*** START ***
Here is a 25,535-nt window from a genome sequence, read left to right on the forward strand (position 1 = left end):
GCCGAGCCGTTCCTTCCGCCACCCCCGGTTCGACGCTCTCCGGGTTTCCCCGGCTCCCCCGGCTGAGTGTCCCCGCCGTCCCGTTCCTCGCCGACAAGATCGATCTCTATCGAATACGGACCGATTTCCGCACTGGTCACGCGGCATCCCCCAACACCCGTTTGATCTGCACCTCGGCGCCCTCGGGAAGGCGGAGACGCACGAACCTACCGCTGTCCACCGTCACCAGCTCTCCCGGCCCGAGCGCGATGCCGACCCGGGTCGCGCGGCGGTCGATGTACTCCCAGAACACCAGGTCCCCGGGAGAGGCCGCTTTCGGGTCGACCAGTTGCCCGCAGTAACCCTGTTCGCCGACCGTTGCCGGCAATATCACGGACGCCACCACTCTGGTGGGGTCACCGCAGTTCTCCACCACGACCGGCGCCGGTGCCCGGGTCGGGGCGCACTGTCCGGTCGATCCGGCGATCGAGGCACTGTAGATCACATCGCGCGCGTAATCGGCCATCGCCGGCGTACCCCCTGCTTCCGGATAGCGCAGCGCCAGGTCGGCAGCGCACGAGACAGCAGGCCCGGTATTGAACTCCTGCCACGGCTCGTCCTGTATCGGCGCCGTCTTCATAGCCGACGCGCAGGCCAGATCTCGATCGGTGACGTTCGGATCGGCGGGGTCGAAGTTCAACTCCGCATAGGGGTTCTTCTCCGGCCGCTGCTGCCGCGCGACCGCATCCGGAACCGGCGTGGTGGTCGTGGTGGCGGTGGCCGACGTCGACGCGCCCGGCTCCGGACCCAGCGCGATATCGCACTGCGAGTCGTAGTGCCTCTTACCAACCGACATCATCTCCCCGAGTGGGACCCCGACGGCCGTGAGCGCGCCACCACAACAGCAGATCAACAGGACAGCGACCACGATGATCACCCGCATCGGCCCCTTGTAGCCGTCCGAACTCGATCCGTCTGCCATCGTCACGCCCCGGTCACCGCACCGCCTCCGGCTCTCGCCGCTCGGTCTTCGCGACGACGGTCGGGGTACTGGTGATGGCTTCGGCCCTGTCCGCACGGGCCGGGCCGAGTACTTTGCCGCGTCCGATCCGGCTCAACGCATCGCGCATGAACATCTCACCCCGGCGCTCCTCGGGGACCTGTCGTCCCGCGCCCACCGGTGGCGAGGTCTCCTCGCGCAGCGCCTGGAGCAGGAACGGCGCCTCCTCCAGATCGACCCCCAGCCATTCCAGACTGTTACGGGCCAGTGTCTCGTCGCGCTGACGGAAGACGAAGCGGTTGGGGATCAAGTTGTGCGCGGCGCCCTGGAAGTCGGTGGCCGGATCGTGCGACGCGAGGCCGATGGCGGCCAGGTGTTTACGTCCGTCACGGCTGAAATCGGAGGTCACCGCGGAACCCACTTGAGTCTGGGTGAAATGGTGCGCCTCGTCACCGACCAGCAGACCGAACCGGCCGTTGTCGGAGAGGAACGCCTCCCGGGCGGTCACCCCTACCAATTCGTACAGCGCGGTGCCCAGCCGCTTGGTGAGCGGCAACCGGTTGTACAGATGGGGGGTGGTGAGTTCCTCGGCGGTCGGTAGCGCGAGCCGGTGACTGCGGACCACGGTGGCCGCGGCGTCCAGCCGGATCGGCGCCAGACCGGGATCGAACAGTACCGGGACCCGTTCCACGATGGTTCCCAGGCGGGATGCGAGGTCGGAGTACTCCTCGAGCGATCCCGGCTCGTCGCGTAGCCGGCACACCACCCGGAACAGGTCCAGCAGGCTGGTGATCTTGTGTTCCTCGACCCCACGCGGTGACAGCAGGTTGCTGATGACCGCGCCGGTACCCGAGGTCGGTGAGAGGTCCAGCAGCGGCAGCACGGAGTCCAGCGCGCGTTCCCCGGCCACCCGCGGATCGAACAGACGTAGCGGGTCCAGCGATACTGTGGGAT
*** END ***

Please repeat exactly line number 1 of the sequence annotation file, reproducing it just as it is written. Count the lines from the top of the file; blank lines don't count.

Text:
Here is a 25,535-nt window from a genome sequence, read left to right on the forward strand (position 1 = left end):